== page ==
40,000 — and still counting — lives lost, countless more thousands still missing…
U.S. State Department for to make donations and for to search for family and friends;
The South-East Asia Earthquake and Tsunami Blog
(or, The SEA-EAT Blog for short)
News and Information about resources, aid, donations and volunteer efforts
AP has videos and still photo slide shows available to view…
Just a few months ago on another blog, I was sharing my tsunami warning day experience from when I lived on Maui. Since I lived right on the beachfront there, and despite my fifth floor perch, I took to the hills when a warning blared one very bright and clear and calm day. To the amusement of nearly everyone else, there I was, headed to the higher ground of Maui with a blind neighbor in tow and a suitcase filled with emergency supplies that I found listed in the telephone book instructions and the neighbors smiling at me, bemused at my by-the-book response to the official warning blaring.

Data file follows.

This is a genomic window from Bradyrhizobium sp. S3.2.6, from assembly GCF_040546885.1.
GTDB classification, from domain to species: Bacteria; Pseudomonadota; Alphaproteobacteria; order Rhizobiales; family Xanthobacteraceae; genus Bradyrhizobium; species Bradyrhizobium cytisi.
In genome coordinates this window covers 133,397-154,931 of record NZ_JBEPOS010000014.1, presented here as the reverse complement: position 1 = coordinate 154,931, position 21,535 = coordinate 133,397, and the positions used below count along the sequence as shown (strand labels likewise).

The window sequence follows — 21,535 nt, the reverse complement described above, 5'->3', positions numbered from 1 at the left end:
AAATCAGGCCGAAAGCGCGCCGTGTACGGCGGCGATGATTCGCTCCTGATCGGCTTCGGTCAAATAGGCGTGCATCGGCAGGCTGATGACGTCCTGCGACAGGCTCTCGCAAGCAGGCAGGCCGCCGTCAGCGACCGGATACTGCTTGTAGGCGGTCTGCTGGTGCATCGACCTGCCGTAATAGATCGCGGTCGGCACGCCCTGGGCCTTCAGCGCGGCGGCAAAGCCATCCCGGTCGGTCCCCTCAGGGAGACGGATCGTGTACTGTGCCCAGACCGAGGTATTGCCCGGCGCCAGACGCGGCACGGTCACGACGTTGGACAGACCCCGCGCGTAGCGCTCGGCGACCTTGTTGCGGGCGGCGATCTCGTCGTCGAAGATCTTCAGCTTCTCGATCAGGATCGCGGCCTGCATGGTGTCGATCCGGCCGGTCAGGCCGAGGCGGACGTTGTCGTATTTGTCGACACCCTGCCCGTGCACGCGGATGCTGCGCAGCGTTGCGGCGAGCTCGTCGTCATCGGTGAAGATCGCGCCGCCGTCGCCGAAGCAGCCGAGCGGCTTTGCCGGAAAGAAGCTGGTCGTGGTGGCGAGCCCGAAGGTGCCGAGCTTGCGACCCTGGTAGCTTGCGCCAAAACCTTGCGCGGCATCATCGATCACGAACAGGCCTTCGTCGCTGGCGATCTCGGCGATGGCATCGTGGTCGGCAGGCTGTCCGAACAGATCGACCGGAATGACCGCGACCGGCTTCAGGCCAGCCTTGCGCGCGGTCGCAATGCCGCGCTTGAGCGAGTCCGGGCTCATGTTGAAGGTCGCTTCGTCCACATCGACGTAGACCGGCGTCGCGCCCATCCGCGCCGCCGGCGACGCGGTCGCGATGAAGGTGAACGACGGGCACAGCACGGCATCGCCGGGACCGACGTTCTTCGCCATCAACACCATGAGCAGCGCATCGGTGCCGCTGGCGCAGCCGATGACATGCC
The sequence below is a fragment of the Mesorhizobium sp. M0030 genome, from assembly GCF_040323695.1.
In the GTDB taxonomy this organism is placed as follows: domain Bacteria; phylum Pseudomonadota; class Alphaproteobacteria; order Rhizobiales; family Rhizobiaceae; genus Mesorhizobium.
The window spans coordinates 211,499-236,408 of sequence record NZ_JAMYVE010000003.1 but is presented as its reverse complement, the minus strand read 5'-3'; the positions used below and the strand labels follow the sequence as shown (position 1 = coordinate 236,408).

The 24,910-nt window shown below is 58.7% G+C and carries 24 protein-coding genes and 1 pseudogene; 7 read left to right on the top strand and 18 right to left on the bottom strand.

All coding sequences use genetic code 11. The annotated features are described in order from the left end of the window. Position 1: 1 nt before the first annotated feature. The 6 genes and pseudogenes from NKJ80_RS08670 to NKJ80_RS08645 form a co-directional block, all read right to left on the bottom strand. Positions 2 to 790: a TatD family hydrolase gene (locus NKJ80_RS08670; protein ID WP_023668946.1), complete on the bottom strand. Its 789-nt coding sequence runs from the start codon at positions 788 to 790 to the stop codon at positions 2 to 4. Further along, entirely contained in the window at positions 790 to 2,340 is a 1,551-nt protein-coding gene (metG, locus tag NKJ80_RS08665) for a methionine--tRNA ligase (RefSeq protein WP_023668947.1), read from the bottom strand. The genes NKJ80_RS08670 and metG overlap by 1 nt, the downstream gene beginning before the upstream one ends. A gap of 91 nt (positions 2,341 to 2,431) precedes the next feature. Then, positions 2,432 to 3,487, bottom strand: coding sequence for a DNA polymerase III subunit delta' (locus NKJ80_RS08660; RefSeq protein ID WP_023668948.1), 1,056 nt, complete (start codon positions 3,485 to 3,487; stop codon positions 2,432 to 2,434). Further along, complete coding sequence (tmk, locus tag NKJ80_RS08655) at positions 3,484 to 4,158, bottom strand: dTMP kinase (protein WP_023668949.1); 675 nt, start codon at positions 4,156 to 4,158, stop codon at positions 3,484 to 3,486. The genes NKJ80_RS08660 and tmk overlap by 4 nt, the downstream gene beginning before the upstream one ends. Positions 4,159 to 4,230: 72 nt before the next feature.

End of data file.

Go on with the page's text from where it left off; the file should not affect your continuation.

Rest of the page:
What bothered me that day was why so many others didn’t respond to the warning. Fortunately for us in Hawaii that day, the wave that rushed forth to Maui was something like an extra one or two inches and nothing more, but, the conditions were similar to what’s happened in Southeast Asia and India: a distant earthquake and a series of waves resulting in the ocean depths, racing across the Pacific to and over whatever is in their path.
And you don’t know until the waved effects impact land later what the size of the tsunami will be, so best to take heed to the warnings and avoid the potential impact areas, as I did. Unfortunately for the people of Asia and India, they didn’t have the tsunami warnings, as we did and still do in Hawaii. But, warnings mean nothing if you don’t heed them. In this case, no one knew what was to set upon them until it was too late to get out of the way. Very bad, very sad, very awful.